For maximisation problems a different constraint would be imposed.
To use reduced costs it is necessary to switch on reduced cost
recording during the solver setup.
Reduced cost pruning can then be implemented as a post
goal.
This is a goal that is executed immediately after each waking of the
linear solver.
Here is a toy program employing reduced cost pruning:
test(X,Y,Z,Opt) : % set up variable bounds ic: ([X,Y,Z]::1..10), ic: (Opt:: 1.0Inf..1.0Inf), % setup constraints eplex: (5*X+2*Y+ Z $>= 10), eplex: (3*X+4*Y+5*Z $>= 12), % setup the linear solver with reduced cost recording enabled % and a post goal to perform reduced cost pruning eplex:eplex_solver_setup( min(X+Y+Z), Opt, [sync_bounds(yes),reduced_cost(yes)], [new_constraint,inst, post(rc_prune_all([X,Y,Z],min,Opt))] ), % label the variables labeling([X,Y,Z]). 
(Note that a more precise and robust implementation of reduced cost
pruning is available as an ECL^{i}PS^{e} predicate
reduced_cost_pruning/2
available in the eplex library.)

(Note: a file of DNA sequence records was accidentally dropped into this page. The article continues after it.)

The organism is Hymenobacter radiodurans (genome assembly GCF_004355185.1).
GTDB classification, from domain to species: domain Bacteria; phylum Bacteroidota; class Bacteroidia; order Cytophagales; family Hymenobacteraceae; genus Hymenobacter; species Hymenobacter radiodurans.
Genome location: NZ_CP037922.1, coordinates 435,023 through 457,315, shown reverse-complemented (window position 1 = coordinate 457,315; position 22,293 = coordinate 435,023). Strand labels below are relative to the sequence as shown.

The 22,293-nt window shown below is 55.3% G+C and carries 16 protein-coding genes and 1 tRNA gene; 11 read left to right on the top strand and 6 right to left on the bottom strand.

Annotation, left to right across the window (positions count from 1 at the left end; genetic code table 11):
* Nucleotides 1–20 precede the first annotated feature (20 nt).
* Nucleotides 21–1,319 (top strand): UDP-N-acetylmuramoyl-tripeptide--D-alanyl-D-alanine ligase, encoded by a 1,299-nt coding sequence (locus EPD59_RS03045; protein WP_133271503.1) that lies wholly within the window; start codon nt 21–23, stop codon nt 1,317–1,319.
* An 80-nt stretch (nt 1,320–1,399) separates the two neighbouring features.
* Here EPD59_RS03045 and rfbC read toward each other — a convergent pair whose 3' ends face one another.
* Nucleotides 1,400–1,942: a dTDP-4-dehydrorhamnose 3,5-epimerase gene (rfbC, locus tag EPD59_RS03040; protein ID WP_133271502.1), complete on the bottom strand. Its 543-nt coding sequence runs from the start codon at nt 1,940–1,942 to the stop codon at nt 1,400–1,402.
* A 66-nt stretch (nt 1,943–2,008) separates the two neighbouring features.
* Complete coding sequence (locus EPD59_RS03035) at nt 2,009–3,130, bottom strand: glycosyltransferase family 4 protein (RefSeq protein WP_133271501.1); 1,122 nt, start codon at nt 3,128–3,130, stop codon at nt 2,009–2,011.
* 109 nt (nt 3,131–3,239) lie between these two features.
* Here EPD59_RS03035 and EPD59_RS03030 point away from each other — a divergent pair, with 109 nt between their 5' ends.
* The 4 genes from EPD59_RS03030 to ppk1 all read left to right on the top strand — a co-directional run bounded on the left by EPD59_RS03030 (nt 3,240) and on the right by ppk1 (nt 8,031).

Probing is a method which, during search, posts more and more constraints to the linear solver until the linear constraints are logically tighter than the original problem constraints. This is always possible in theory, since any solution can be precisely captured as a set of linear constraints, viz: X_{1} = val_{1} , X_{2} = val_{2} , …, X_{n} = val_{n}
The idea is to take the solution produced by the linear solver (which only enforces the linear constraints of the problem), and to extend this solution to a “tentative” assignment of values to all the problem variables. If all the constraints are satisfied by the tentative assignments, then a solution has been found. Otherwise a violated constraint is selected, and a new linear constraint is posted that precludes this violation. The linear solver then wakes and generates a new solution.
If the set of constraints become unsatisfiable, the system backtracks to the choice of a linear constraint to fix a violated constraint. A different linear constraint is added to preclude the violation and the search continues.
Probing is complete and terminating if each problem constraint is equivalent to a finite disjunction of finite conjunctions of linear constraints. The conjunction must be finite to ensure each branch of the search tree is finite, and the disjunction must be finite to ensure that there are only finitely many different branches at each node of the search tree.